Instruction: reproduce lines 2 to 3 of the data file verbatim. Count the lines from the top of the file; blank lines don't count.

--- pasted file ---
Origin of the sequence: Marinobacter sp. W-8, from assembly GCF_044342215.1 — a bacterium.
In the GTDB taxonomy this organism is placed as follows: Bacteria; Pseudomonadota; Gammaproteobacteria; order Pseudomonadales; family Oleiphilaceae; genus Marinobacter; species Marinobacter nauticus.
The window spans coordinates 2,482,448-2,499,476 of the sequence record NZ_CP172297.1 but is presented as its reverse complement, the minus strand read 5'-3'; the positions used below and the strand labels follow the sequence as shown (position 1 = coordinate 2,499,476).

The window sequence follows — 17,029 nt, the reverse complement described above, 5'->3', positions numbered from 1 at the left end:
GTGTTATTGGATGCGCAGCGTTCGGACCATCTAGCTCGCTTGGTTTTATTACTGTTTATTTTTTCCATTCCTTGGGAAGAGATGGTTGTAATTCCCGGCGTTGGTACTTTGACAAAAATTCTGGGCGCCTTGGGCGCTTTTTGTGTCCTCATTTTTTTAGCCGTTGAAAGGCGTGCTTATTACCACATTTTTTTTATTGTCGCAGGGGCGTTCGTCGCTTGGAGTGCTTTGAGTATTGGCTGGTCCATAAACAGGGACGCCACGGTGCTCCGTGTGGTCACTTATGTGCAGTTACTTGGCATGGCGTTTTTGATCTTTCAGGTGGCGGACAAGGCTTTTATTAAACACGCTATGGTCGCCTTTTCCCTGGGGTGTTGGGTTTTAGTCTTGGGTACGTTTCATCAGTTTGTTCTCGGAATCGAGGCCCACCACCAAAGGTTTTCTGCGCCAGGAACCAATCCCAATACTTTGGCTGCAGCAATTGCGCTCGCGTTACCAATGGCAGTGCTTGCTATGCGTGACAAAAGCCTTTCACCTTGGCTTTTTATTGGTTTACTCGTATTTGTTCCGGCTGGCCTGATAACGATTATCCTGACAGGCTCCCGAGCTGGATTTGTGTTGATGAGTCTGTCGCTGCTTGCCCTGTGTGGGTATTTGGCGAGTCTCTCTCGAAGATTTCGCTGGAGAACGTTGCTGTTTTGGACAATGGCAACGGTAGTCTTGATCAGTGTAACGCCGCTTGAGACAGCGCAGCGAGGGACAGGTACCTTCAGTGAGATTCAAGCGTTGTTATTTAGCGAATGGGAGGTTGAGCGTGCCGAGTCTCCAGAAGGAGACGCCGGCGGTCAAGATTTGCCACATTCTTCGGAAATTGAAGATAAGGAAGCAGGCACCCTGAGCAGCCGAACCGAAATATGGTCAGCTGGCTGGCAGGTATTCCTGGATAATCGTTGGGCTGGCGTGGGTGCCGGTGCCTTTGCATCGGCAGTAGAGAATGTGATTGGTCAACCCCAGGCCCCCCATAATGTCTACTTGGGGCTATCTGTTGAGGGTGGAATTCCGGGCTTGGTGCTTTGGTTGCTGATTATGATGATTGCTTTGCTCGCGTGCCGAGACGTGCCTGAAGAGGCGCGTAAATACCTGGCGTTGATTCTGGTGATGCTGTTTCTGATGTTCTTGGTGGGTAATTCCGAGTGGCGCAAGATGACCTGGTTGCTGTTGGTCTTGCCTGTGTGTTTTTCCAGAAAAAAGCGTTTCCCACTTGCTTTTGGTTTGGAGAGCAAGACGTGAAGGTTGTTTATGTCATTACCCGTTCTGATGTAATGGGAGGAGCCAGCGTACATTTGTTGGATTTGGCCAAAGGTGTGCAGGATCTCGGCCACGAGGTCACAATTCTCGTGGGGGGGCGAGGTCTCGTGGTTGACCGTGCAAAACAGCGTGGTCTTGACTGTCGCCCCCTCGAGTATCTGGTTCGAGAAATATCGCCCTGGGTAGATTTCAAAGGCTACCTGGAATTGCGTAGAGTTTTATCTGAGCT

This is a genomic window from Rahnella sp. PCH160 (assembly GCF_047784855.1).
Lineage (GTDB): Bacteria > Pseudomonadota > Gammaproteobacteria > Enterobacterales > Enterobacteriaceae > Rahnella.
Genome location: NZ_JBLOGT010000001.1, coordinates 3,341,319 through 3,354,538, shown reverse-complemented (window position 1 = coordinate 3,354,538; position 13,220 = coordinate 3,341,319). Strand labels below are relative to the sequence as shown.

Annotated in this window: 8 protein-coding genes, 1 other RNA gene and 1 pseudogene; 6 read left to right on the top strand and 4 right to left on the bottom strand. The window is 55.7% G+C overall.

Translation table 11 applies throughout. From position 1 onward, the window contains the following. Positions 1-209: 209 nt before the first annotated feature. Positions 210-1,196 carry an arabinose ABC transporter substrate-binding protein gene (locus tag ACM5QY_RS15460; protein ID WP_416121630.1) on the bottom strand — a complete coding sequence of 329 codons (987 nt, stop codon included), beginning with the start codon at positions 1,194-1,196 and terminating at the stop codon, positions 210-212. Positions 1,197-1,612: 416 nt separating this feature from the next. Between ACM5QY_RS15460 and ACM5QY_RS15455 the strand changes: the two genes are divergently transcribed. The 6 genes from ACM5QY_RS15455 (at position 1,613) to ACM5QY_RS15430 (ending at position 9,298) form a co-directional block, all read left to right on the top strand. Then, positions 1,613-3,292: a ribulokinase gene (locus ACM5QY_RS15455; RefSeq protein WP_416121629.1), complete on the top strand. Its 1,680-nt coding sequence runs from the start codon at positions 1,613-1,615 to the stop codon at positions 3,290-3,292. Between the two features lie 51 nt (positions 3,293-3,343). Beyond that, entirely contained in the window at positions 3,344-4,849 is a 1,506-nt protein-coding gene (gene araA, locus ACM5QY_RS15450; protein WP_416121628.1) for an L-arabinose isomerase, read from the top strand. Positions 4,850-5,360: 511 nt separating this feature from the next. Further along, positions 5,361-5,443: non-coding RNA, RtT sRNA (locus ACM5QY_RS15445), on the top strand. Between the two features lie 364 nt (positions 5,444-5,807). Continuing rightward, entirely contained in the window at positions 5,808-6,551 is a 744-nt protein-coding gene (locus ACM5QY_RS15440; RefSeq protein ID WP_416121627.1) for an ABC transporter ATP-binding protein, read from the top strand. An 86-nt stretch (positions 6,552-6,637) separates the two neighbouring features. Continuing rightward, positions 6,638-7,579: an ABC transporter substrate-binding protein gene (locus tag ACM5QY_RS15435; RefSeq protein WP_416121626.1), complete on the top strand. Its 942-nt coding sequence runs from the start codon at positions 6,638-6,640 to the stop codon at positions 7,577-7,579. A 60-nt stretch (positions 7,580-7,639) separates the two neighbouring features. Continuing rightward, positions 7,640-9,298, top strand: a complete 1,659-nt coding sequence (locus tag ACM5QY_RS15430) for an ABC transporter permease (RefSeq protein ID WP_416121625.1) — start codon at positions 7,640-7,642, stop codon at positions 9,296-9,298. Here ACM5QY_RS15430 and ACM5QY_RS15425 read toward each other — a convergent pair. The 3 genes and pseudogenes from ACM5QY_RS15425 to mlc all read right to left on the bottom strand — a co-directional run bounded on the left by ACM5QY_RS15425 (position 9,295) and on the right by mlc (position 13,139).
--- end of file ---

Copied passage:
In the GTDB taxonomy this organism is placed as follows: Bacteria; Pseudomonadota; Gammaproteobacteria; order Pseudomonadales; family Oleiphilaceae; genus Marinobacter; species Marinobacter nauticus.
The window spans coordinates 2,482,448-2,499,476 of the sequence record NZ_CP172297.1 but is presented as its reverse complement, the minus strand read 5'-3'; the positions used below and the strand labels follow the sequence as shown (position 1 = coordinate 2,499,476).